Revisit Domestic Violence Findings on Remand
The father’s family law attorney argued that the court’s fact findings did not establish domestic violence under Arizona law. On remand, the Court of Appeals directed the family court to make specific domestic violence findings. The court included a “significant domestic violence” finding as its basis for not granting the father joint legal decision-making as set forth in the adopted Rule 69 agreement. Although the mother’s expert witness opined that the father’s acts were domestic violence, that was not sufficient for a legal conclusion of domestic violence under ARS § 25-403.03(A,D) and § 13-3601.
“[W]e direct the family court to consider whether Father’s conduct, after entry of the order approving the Rule 69 agreement, amounted to domestic violence or ‘significant domestic violence’ by relying on the 13-3601(A) statutory definitions referenced in 25-403.03(A), and not on the expert’s own views. Similarly, if the court finds that Father committed ‘an act’ of domestic violence against Mother under § 25-403.03(D), the court should make appropriate factual findings by looking at the definitions of domestic violence under § 25-403.03(D)(1-3).”
Domestic Violence in Parenting Time Analysis
The mother argued that the family court erred in failing to make findings of domestic violence before awarding father parenting time. The appeals court agreed with her. ARS § 25-403.03(F) requires such findings in the parenting time analysis.
On remand, if the family court finds that acts of domestic violence committed after the parties’ Rule 69 agreement, then the court may have legal basis to modify the agreement as to parenting time. But only if the father does not carry his burden of proving that “parenting time will not endanger the child or significantly impair the child’s emotional development.” ARS § 25-403.03(F). Should the father meet his burden of proof, the court shall then place conditions on parenting time sufficient to protect the child and the other parent from additional harm. In the domestic violence analysis, the court must make specific findings explaining its reasons and conclusions.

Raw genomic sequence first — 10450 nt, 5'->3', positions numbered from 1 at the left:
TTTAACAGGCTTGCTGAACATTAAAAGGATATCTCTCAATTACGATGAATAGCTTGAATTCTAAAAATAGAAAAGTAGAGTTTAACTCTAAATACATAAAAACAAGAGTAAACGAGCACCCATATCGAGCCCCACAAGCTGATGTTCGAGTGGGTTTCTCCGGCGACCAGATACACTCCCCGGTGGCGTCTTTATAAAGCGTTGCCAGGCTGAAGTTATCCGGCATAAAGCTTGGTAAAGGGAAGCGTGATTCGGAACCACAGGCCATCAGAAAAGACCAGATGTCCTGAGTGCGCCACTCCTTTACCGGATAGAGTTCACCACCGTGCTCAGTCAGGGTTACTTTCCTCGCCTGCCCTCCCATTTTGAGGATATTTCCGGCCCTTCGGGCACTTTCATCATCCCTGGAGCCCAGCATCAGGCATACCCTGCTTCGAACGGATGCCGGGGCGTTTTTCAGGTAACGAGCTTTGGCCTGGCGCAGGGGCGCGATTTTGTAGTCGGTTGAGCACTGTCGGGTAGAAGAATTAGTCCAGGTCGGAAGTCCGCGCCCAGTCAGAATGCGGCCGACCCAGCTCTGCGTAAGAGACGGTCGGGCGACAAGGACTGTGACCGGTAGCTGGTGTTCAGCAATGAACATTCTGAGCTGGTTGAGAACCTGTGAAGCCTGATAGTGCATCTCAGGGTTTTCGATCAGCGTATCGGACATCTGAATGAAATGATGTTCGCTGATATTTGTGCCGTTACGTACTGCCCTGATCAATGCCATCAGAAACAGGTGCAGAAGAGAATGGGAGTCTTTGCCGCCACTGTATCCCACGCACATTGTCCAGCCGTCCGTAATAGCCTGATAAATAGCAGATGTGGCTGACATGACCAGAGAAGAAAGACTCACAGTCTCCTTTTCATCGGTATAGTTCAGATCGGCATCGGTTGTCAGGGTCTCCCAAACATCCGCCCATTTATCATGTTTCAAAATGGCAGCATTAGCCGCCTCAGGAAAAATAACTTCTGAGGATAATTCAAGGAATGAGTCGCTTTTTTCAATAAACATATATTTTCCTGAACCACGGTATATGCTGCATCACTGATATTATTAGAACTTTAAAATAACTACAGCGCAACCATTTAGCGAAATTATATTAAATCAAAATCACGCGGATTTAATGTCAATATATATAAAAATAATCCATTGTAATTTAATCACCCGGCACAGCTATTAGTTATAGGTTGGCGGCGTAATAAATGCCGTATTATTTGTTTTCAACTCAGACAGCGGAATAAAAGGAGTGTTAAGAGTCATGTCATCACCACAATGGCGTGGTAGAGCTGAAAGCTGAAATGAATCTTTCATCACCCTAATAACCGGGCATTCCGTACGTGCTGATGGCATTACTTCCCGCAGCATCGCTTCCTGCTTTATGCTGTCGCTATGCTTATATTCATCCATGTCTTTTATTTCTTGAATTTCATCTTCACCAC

Lastly, the family court did not abuse its discretion in allowing the father’s child custody evaluator to testify. The expert witness was a licensed psychologist, had undergone years of training, had served as an expert witness in many cases, was qualified, and provided his expert opinion based upon his interviews and analysis.
Engstrom v. McCarthy, 1 CA-CV 16-0689 FC (Ariz. App. Jan. 9, 2018)
For precise language, please read the court’s original opinion. Legal citations have been omitted.
Negotiating Rule 69 agreements is an important step in settling issues raised in Arizona divorce and family law proceedings. Valid Rule 69 agreements are binding. At the Stewart Law Group, we have the experience and expertise to help you navigate the complex legalities that can come with setting up a Rule 69 agreement in Arizona, as well as any other issues that are bound to occur while handling your divorce. Contact our office today for a confidential consultation about how we can help you. 602-548-3400
And to learn more, listen to this Arizona Family Talk Radio podcast with attorney Scott David Stewart.
Please contact one of our domestic violence attorneys if you have any questions.